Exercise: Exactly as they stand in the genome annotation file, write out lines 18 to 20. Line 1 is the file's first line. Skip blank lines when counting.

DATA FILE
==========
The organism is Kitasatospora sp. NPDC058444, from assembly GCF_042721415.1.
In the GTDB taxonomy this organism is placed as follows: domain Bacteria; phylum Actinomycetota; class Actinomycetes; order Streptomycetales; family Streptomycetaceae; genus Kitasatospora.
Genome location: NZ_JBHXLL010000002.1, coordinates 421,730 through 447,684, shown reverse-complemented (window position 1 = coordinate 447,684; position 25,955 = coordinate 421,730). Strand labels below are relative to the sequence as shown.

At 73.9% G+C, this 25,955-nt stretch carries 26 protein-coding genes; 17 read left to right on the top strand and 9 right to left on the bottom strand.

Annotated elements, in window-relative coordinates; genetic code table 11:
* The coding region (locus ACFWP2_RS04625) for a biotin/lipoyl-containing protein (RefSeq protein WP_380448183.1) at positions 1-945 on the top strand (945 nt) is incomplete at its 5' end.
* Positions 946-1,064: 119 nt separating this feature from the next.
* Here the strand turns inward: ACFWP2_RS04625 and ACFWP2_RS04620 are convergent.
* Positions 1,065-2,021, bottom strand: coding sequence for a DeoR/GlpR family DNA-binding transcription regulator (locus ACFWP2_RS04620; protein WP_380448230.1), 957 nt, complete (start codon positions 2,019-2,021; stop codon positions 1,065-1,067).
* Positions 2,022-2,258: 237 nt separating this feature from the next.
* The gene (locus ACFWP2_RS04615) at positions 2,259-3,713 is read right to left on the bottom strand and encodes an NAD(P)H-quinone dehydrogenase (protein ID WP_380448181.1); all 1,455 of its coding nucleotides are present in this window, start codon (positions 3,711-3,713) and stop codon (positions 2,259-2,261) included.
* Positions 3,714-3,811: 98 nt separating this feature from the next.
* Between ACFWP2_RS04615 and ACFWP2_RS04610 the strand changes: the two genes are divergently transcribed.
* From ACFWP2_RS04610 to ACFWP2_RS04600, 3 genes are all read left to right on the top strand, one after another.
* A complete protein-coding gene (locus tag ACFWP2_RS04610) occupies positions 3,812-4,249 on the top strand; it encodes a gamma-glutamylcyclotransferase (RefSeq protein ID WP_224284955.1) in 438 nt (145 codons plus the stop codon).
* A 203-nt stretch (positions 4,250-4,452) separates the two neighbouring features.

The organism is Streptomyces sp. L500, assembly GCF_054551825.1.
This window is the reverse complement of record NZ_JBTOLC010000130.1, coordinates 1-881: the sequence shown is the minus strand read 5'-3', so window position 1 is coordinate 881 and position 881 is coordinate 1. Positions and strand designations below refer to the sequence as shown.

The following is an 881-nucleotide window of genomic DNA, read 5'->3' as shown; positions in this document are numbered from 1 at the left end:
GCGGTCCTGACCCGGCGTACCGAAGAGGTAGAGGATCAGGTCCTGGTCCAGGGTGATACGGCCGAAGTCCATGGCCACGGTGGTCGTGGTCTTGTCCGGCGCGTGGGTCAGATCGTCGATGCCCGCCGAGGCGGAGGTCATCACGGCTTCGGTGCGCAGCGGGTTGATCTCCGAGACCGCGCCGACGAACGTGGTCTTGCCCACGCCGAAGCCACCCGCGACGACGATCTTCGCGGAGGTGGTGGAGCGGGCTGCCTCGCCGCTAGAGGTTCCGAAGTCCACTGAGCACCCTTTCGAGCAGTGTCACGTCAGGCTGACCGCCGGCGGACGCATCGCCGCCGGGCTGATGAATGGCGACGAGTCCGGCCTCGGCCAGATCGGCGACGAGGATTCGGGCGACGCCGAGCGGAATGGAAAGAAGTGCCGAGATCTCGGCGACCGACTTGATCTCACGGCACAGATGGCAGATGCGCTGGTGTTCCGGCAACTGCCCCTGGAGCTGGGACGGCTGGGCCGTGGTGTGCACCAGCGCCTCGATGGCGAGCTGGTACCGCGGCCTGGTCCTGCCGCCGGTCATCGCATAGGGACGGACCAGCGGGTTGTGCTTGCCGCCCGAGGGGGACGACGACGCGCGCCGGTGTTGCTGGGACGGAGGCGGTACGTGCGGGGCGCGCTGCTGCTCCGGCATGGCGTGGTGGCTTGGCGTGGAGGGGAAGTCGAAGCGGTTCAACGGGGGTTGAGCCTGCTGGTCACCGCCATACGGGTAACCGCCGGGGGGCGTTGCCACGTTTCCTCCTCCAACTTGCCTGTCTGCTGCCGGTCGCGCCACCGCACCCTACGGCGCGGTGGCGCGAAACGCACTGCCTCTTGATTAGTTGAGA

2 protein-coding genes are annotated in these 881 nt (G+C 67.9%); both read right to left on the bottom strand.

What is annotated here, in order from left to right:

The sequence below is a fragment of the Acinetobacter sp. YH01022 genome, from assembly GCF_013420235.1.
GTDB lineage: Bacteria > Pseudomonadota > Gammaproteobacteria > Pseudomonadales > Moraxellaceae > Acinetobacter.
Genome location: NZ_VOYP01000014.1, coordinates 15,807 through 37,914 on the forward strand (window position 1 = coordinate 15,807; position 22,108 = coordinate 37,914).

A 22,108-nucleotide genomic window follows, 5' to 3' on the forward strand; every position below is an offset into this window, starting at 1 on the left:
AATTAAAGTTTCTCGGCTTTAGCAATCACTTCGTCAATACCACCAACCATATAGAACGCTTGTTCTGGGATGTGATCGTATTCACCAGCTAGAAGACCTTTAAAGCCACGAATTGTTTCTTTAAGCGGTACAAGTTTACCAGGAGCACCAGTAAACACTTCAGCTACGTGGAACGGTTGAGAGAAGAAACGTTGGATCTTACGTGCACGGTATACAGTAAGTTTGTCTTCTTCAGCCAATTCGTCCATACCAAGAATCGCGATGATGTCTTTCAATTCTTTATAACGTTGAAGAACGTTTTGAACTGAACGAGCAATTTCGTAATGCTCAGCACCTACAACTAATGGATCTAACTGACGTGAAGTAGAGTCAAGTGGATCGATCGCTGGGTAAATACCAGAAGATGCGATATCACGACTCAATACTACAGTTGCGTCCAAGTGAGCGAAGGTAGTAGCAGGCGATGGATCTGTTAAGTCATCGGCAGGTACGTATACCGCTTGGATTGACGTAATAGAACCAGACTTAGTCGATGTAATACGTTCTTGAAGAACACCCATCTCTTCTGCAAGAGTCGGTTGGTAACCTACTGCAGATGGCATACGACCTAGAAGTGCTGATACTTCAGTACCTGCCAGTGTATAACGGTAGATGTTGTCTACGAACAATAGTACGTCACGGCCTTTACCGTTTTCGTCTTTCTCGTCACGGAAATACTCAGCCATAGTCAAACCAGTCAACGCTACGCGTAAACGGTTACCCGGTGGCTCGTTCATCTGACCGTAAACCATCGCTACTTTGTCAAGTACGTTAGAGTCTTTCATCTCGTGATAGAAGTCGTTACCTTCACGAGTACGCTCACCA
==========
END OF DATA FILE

This window is the reverse complement of record NZ_JBTOLC010000130.1, coordinates 1-881: the sequence shown is the minus strand read 5'-3', so window position 1 is coordinate 881 and position 881 is coordinate 1. Positions and strand designations below refer to the sequence as shown.

The following is an 881-nucleotide window of genomic DNA, read 5'->3' as shown; positions in this document are numbered from 1 at the left end:
GCGGTCCTGACCCGGCGTACCGAAGAGGTAGAGGATCAGGTCCTGGTCCAGGGTGATACGGCCGAAGTCCATGGCCACGGTGGTCGTGGTCTTGTCCGGCGCGTGGGTCAGATCGTCGATGCCCGCCGAGGCGGAGGTCATCACGGCTTCGGTGCGCAGCGGGTTGATCTCCGAGACCGCGCCGACGAACGTGGTCTTGCCCACGCCGAAGCCACCCGCGACGACGATCTTCGCGGAGGTGGTGGAGCGGGCTGCCTCGCCGCTAGAGGTTCCGAAGTCCACTGAGCACCCTTTCGAGCAGTGTCACGTCAGGCTGACCGCCGGCGGACGCATCGCCGCCGGGCTGATGAATGGCGACGAGTCCGGCCTCGGCCAGATCGGCGACGAGGATTCGGGCGACGCCGAGCGGAATGGAAAGAAGTGCCGAGATCTCGGCGACCGACTTGATCTCACGGCACAGATGGCAGATGCGCTGGTGTTCCGGCAACTGCCCCTGGAGCTGGGACGGCTGGGCCGTGGTGTGCACCAGCGCCTCGATGGCGAGCTGGTACCGCGGCCTGGTCCTGCCGCCGGTCATCGCATAGGGACGGACCAGCGGGTTGTGCTTGCCGCCCGAGGGGGACGACGACGCGCGCCGGTGTTGCTGGGACGGAGGCGGTACGTGCGGGGCGCGCTGCTGCTCCGGCATGGCGTGGTGGCTTGGCGTGGAGGGGAAGTCGAAGCGGTTCAACGGGGGTTGAGCCTGCTGGTCACCGCCATACGGGTAACCGCCGGGGGGCGTTGCCACGTTTCCTCCTCCAACTTGCCTGTCTGCTGCCGGTCGCGCCACCGCACCCTACGGCGCGGTGGCGCGAAACGCACTGCCTCTTGATTAGTTGAGA